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Flint turned out Monday for the U.S. debut of the latest film by renowned documentary filmmaker Michael Moore. 

Moore is highly critical of the democratic establishment and overall political system of the United States in the documentary, "Fahrenheit 11/9." He also takes aim at Michigan Gov. Rick Snyder. Flint’s water crisis is a major focus of the movie. 

Ariana Hawk, mother of Sincere Smith, the young boy from Flint who at age 2 became the face of the Flint lead water crisis when he appeared on a Time magazine cover in 2016, arrived early. Hawk said she hopes the film should help return the national spotlight to the city, where she says the water crisis hasn't ended.

She and others pushed for greater reinvestment in large-scale infrastructure, including water systems, and more emphasis on the youngest victims of the water crisis, young children, who are most affected by lead exposure when the chemical leached into the city's water pipes during a switch in water sources in 2014.

“I hope people see the truth, that people will be able to see this film and understand that people hear are still suffering because of the effects of the water,” Hawk said.

“There are families here that still can’t drink the water, that are still affected by what the water did to them, I know, I’m still living it.” 

Flint resident and water activist Collette Metcalf said she still is suffering from the effects of the water. “Since the crisis, I’ve had Barrett’s esophagus and I can’t do much of any activity longer than 10 minutes without losing my breath, and just had a rare cancerous tumor removed from my breast,” Metcalf said. “We’re still asking for help, we are still hurting here.”

Moore, who arrived late to the premiere at the Whiting theater, struck a defiant tone as the hometown crowd welcomed him.

“There is a process at work here that started a long time ago, its point is to take our democracy away from us,” he said. He said before the lights came down: “We are like the French resistance in the 40s with the tanks rolling into Flint.”

Dr. Lawrence Reynolds, a pediatrician in Flint and a member of Snyder's task force on the Flint crisis, called for continued repairs to the water distribution system.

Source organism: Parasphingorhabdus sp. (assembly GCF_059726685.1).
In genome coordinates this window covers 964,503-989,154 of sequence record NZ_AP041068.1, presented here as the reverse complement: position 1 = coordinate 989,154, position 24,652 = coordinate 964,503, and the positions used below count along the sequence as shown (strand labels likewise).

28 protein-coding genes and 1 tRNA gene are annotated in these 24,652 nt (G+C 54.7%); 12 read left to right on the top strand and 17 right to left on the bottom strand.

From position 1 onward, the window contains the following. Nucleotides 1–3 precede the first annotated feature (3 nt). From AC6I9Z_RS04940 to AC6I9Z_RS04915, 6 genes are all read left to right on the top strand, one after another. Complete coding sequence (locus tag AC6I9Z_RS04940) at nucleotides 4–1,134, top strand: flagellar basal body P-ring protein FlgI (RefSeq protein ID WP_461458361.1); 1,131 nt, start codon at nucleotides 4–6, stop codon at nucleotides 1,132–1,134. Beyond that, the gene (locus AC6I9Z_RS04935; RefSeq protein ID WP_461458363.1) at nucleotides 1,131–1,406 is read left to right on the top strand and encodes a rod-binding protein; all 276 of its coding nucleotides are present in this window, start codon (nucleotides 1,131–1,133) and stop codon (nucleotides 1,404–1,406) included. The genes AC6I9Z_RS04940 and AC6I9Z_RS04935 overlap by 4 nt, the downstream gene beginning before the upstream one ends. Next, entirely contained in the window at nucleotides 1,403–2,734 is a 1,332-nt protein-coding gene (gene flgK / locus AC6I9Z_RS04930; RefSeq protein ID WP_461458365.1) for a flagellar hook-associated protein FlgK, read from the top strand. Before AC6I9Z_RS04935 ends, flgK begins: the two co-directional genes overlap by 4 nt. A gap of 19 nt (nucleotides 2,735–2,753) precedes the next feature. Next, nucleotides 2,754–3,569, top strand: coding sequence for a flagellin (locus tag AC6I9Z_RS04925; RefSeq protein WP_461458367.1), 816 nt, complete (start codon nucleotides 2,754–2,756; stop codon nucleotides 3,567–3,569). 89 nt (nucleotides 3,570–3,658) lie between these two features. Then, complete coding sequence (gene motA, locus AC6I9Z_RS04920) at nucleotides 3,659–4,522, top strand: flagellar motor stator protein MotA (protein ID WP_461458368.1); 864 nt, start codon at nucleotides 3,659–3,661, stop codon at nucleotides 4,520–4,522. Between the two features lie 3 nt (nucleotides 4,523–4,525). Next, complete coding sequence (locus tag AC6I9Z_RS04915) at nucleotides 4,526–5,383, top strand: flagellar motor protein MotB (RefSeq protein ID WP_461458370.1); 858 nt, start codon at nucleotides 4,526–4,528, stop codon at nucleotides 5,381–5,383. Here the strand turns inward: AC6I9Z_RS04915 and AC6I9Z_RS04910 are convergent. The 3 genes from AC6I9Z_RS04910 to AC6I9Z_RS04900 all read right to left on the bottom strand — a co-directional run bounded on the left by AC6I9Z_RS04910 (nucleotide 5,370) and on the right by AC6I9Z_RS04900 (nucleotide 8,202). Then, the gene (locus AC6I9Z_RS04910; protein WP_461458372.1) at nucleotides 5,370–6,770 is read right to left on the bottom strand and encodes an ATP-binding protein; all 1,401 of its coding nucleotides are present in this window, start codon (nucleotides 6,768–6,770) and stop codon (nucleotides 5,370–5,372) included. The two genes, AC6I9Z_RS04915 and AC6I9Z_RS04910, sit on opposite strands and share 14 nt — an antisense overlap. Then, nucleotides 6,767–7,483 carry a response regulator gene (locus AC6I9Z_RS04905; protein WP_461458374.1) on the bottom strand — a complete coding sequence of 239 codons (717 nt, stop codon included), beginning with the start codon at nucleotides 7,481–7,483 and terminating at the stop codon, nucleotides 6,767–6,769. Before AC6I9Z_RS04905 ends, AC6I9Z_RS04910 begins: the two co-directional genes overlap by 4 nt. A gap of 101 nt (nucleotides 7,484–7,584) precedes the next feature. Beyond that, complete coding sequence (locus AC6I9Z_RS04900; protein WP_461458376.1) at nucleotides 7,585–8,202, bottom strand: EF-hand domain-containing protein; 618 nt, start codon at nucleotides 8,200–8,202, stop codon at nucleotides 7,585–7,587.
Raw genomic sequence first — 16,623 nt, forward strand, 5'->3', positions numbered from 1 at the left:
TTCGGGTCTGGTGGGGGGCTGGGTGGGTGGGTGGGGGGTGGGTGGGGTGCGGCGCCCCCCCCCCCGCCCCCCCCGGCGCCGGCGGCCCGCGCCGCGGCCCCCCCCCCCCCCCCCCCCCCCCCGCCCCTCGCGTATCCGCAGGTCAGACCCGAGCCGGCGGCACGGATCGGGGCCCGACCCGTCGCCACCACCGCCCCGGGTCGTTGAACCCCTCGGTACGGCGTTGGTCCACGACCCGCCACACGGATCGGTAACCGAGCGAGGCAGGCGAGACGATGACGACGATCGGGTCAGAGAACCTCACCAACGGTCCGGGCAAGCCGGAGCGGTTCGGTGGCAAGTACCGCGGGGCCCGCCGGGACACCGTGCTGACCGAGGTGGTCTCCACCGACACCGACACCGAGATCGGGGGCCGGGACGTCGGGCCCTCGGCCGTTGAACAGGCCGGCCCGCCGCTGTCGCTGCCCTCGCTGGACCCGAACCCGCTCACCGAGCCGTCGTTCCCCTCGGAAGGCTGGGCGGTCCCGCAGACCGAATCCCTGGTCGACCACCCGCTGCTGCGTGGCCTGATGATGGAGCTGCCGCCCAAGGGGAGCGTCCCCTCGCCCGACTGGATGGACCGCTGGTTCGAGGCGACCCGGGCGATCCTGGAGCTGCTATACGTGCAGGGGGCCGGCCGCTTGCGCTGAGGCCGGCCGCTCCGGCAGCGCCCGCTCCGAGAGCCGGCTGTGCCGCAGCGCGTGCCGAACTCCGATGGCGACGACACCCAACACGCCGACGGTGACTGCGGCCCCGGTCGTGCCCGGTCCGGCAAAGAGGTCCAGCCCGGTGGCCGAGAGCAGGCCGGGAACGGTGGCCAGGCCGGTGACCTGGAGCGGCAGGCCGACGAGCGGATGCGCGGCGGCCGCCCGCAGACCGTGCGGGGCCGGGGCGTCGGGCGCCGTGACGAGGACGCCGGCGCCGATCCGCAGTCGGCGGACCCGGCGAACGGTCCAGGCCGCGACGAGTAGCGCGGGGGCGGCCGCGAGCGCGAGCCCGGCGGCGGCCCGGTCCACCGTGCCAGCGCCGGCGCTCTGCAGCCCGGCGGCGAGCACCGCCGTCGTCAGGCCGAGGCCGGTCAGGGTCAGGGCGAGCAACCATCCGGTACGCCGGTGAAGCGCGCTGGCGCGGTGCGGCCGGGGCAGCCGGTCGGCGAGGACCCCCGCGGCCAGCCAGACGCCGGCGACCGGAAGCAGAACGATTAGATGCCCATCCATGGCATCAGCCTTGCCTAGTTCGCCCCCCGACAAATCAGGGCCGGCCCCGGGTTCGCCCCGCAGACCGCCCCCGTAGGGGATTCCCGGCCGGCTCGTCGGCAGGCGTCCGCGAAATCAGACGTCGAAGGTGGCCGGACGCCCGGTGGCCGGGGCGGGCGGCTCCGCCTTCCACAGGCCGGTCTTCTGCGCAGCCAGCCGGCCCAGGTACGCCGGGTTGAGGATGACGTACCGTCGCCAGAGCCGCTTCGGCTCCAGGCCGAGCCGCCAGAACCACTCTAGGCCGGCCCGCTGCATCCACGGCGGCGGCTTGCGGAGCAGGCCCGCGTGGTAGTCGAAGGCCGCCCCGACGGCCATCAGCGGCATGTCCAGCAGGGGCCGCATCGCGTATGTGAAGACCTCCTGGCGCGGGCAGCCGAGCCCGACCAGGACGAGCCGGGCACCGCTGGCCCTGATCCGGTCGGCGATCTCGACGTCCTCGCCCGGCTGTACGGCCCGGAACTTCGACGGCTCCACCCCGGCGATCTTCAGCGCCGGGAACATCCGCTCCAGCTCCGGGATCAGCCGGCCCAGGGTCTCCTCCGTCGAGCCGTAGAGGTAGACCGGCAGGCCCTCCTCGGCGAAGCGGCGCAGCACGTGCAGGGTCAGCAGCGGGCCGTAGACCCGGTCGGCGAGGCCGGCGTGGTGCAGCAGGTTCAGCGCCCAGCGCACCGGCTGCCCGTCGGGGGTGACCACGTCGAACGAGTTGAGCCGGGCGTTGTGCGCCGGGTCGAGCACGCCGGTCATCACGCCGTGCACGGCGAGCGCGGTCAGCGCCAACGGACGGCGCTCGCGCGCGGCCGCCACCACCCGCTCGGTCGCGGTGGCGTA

"There needs to be adequate fiscal and technical staff to carry out the task, and it's the state that needs to provide those funds as soon as possible," Lawrence said.

He said Moore's film "raises attention to the fact that we're organizing our states to the benefit of corporations and not for residents, and if that opens people's minds and they get out and vote, then perhaps we'll see a change." 

Dr. Mona Hanna-Attisha, a pediatrician credited with exposing the elevated blood lead levels in Flint children, is featured in the film. Hanna-Attisha said she hopes the movie sends a message  about the needs and future health of residents, particularly to Michigan leaders and the Trump administration. 

A question and answer session after the screening became a study in contrasts between Moore and Hanna-Attisha, with the pediatrician striking a more hopeful tone for Flint's future. 

"If you caught someone in your home poisoning your children, what would you have the right to do? You would stop them by any means necessary," Moore said. "I'm not calling for violence, I'm a pacifist really, but it stuns me as we sit here tonight that he is sitting in the governor's chair and that nothing has happened to him."

With some in the crowd calling out for riots, Hanna-Attisha stepped in and reminded the crowd: "yeah and that never happened because the people of Flint are resilient. When we heard the extent of this crisis, we all had anger, I had anger, but we know the people here are also strong. The kids I take care of are brilliant and strong, and many here knew the path forward was not rioting in the streets and chaos, rather it was rolling up our sleeves."

Michigan Attorney General Bill Schuette has filed criminal charges against 15 public officials, including members of Snyder's administration in connection to the water crisis. 

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